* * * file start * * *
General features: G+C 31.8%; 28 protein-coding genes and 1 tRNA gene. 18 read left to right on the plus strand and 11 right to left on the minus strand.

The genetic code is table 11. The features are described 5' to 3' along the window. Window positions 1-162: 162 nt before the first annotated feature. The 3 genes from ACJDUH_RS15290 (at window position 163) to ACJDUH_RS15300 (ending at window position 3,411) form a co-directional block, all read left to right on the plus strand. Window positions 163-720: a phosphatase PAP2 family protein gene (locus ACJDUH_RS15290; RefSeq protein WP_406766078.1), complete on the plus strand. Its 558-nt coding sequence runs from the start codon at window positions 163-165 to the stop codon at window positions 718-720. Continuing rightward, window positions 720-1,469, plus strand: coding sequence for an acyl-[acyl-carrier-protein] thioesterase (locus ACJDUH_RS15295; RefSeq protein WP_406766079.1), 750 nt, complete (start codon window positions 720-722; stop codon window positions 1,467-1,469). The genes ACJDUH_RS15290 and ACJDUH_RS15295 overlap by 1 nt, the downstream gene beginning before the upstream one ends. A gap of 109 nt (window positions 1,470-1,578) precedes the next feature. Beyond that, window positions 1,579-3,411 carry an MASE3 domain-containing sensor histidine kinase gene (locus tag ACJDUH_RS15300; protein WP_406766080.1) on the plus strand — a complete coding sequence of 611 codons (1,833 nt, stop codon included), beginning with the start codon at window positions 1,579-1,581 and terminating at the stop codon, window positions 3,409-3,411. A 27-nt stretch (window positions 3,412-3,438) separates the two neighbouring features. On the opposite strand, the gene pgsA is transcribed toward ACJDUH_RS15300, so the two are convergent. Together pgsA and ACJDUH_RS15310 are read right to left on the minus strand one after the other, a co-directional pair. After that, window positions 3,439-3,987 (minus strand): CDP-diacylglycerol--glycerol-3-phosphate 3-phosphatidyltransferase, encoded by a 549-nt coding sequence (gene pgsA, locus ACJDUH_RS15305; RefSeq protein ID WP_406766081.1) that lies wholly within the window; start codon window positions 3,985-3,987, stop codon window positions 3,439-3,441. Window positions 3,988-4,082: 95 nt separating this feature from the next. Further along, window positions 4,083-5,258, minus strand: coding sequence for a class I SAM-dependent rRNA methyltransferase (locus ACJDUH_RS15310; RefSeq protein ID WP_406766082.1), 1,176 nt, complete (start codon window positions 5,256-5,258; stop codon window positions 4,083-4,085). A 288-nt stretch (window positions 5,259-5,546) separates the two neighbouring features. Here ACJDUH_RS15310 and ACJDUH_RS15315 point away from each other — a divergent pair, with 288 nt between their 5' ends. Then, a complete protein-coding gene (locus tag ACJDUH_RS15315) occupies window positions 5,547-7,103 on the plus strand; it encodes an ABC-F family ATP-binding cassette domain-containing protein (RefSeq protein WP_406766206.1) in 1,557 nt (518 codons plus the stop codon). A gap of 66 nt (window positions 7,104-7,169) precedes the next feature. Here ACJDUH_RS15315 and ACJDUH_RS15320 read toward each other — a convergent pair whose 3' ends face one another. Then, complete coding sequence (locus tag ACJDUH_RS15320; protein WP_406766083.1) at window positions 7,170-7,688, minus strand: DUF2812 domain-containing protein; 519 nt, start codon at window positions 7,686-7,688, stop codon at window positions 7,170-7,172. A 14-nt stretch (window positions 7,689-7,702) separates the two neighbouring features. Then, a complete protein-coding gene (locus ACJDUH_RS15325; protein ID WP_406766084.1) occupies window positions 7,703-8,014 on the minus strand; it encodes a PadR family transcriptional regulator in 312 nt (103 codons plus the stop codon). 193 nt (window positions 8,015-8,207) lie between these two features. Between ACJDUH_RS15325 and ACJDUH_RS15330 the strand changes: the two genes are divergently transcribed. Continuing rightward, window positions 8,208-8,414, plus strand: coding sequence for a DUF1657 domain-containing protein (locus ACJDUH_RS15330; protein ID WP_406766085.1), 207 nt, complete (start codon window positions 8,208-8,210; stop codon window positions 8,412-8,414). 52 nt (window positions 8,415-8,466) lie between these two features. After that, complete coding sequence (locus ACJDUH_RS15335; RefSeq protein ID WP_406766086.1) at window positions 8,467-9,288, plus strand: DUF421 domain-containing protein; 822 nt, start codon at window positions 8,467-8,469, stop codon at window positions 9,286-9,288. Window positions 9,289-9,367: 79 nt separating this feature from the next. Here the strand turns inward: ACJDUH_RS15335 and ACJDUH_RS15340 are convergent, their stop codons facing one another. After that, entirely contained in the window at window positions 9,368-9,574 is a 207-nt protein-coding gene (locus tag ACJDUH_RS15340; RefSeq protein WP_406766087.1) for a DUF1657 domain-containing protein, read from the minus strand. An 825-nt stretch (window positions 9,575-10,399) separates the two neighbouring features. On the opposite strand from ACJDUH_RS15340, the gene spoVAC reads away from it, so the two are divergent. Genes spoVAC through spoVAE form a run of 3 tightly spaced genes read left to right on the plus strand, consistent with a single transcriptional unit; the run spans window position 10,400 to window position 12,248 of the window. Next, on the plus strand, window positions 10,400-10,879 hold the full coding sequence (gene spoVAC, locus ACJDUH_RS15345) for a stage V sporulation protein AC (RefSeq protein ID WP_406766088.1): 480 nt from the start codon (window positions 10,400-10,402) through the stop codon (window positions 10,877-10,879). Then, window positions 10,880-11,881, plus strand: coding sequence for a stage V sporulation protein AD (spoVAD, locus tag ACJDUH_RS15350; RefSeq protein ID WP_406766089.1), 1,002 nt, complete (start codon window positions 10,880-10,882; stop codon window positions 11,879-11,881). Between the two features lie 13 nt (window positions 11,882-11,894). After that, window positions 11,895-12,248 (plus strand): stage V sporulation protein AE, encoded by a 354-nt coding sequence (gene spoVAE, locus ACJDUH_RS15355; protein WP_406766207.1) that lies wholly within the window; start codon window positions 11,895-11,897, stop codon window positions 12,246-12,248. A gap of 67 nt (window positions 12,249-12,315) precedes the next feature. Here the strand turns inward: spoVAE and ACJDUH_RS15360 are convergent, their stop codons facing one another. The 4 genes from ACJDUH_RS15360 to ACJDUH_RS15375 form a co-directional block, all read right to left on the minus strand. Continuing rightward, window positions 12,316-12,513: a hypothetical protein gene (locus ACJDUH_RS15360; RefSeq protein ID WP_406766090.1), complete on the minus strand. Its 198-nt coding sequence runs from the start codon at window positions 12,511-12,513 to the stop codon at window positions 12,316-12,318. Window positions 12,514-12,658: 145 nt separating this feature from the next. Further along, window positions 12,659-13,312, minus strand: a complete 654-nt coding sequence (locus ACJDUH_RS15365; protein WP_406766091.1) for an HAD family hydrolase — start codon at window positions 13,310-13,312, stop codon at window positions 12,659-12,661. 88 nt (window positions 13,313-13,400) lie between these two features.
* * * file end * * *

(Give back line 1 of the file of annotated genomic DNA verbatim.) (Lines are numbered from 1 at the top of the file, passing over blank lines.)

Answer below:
General features: G+C 31.8%; 28 protein-coding genes and 1 tRNA gene. 18 read left to right on the plus strand and 11 right to left on the minus strand.